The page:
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Chapter Two: poem by Sara Clancy, poem by Darryl Lorenzo Wellington,

poem by Matthew Ryan Evans










*Instead of a Common Brawl*


Write a letter saying exactly
what you think, wrap it in silver
foil and throw it to the crow
strutting in your driveway.

Watch it ascend to a blue
so thin that your insults will
fire off one by one and float
down like lemon dust. Sweep
it into a black bowl and burn

it for its truth. Smudge your
fingers in the bile of this
incantation and write it out
again. This time under
the shelter of your skin

the tattoo of a just
and indifferent bird.


Sara Clancy a Philadelphia transplant to the Desert Southwest. Her poems
have appeared in /The Linnet's Wings/, /The Avatar Review/, /Crab Creek
Review/, /Kentucky Review/, T/he Madison Review/, /The Smoking Poet/,
/RE-VERSE/, /Verse Wisconsin, Main Street Rag, Antiphon, Off the Coast,
Antiphon /and/Houseboat/, where she was a featured poet. She lives in
Arizona with her husband, their two dogs, a cross-eyed cat and a 24 year
old goldfish named Darryl.










The Silence Before the Summer Storm

Before the lightning flashes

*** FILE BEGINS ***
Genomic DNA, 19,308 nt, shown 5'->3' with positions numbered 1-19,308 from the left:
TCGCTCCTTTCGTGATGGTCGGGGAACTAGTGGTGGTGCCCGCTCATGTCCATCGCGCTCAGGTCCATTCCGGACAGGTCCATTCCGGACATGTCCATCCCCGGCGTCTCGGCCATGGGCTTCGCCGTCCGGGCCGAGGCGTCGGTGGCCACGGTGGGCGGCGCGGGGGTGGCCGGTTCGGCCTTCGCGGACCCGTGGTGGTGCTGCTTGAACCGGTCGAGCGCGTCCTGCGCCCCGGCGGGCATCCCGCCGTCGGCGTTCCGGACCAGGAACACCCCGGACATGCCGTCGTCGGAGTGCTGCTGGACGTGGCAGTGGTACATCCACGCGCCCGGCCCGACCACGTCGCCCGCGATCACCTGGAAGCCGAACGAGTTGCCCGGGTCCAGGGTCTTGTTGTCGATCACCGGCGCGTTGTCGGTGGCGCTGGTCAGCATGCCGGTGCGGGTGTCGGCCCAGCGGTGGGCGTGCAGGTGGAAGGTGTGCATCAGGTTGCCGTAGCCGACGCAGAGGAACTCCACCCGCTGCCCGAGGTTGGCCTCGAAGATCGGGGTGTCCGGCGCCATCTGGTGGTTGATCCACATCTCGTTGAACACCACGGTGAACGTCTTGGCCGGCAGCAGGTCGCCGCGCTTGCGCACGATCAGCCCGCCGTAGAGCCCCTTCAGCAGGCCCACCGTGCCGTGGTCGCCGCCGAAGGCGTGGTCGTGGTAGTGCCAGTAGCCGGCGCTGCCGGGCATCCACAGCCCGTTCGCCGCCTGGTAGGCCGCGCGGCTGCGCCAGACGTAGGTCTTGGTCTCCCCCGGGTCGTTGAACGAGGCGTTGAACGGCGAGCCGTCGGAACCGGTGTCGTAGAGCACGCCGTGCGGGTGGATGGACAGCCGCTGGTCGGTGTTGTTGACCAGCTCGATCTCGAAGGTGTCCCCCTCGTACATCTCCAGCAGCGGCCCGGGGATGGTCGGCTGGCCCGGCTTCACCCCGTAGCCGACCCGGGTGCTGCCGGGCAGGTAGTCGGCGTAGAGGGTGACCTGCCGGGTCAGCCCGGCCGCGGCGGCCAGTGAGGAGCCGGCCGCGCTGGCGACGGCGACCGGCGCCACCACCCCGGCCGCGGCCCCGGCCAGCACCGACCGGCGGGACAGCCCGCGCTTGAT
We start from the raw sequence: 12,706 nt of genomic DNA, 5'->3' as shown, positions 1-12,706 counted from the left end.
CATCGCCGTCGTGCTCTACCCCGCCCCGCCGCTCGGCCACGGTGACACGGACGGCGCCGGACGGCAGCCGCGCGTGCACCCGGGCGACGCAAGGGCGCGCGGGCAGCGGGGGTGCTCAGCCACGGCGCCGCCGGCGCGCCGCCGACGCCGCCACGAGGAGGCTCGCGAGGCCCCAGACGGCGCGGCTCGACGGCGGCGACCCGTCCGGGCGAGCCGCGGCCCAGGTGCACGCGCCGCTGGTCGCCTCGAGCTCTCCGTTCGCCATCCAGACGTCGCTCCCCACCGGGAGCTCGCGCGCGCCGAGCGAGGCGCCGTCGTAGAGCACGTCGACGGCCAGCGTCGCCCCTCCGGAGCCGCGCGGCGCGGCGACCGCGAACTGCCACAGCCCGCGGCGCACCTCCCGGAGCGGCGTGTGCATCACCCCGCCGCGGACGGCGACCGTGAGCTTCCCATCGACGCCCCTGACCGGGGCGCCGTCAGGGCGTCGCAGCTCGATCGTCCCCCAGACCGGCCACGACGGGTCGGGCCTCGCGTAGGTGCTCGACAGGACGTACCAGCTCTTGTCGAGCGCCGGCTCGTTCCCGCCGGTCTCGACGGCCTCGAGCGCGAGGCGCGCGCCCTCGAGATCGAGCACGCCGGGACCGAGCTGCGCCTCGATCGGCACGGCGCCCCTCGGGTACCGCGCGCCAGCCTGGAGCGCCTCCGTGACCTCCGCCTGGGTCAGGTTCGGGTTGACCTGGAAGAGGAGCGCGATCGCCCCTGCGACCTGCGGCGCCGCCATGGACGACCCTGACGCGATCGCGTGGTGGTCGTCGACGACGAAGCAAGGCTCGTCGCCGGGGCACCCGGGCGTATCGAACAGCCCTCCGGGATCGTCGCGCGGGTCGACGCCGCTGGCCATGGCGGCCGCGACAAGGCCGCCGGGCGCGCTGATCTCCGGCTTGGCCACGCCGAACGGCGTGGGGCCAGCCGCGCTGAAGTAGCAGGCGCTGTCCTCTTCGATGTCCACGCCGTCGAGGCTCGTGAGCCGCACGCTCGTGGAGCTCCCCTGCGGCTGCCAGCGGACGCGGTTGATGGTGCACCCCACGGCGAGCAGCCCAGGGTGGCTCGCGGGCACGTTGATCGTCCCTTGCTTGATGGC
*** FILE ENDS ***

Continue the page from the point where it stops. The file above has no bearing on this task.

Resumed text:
a sudden heavy silence scoured poutily bruised

loose lips. We postponed by promising

ourselves clean thoughts and flossing stained

teeth. Bright as spring leaves. Depression apples!

Did I mention the separate sinks: oh, and mirrors!

I managed the scant few July and August

conversations with her nippily arguing

the ineffably petty details out

of the blue, or the dark, and quickly then

the impromptu, childish lies. Quickly then –

The silences before the summer bolts

locking shut the major/minor doors.

The refrigerator hums. A remarkable dirge.

The vapidly green grapes lie in the fridge

like soggy, rotten proof.

And proof. And proof.

Our words, like our repasts together,

going putrid.

 Darryl Lorenzo Wellington OF Santa Fe, New Mexico, is an African American poet and essayist. His poetry has been published in Boston Review, Pedestal, Turtle Island Quarterly, and Matter Monthly. I am presently a writing fellow at the Center for Community Change, in Washington DC.












The sky is a dark mouth



Snow floats in the flooded sink of our sleep like ruined teeth (snow is

the ghost of stars you can’t see).

           Our dreaming tongues are flooded with incoherent heat



a dark mouth

is wide open

over us,

deceiver of our dreams. 




Matthew Ryan Evans lives in Western Canada. He does strategy and communications for a commercial bank to make a living, and writes poems to organize his inner relations.




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